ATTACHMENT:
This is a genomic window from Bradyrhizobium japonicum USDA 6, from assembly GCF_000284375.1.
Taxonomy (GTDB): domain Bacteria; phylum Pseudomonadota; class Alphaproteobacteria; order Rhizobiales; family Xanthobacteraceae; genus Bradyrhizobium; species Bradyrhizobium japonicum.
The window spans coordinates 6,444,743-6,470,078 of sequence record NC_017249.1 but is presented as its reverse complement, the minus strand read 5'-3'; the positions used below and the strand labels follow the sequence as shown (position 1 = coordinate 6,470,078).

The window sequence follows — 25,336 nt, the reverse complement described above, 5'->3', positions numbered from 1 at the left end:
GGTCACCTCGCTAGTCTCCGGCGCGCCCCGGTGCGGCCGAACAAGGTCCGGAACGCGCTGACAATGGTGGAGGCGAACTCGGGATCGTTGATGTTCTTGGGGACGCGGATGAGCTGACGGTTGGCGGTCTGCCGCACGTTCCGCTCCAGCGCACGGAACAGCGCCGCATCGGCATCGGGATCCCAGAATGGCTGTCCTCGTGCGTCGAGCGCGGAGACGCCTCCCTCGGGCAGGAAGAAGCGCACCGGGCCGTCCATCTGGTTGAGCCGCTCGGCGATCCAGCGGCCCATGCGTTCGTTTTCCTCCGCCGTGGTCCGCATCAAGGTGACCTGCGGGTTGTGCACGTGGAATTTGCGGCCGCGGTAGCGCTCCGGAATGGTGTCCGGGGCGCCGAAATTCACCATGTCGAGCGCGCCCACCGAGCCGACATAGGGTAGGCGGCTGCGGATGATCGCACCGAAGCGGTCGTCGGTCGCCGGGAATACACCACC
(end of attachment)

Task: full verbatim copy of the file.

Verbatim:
This is a genomic window from Bradyrhizobium japonicum USDA 6, from assembly GCF_000284375.1.
Taxonomy (GTDB): domain Bacteria; phylum Pseudomonadota; class Alphaproteobacteria; order Rhizobiales; family Xanthobacteraceae; genus Bradyrhizobium; species Bradyrhizobium japonicum.
The window spans coordinates 6,444,743-6,470,078 of sequence record NC_017249.1 but is presented as its reverse complement, the minus strand read 5'-3'; the positions used below and the strand labels follow the sequence as shown (position 1 = coordinate 6,470,078).

The window sequence follows — 25,336 nt, the reverse complement described above, 5'->3', positions numbered from 1 at the left end:
GGTCACCTCGCTAGTCTCCGGCGCGCCCCGGTGCGGCCGAACAAGGTCCGGAACGCGCTGACAATGGTGGAGGCGAACTCGGGATCGTTGATGTTCTTGGGGACGCGGATGAGCTGACGGTTGGCGGTCTGCCGCACGTTCCGCTCCAGCGCACGGAACAGCGCCGCATCGGCATCGGGATCCCAGAATGGCTGTCCTCGTGCGTCGAGCGCGGAGACGCCTCCCTCGGGCAGGAAGAAGCGCACCGGGCCGTCCATCTGGTTGAGCCGCTCGGCGATCCAGCGGCCCATGCGTTCGTTTTCCTCCGCCGTGGTCCGCATCAAGGTGACCTGCGGGTTGTGCACGTGGAATTTGCGGCCGCGGTAGCGCTCCGGAATGGTGTCCGGGGCGCCGAAATTCACCATGTCGAGCGCGCCCACCGAGCCGACATAGGGTAGGCGGCTGCGGATGATCGCACCGAAGCGGTCGTCGGTCGCCGGGAATACACCACC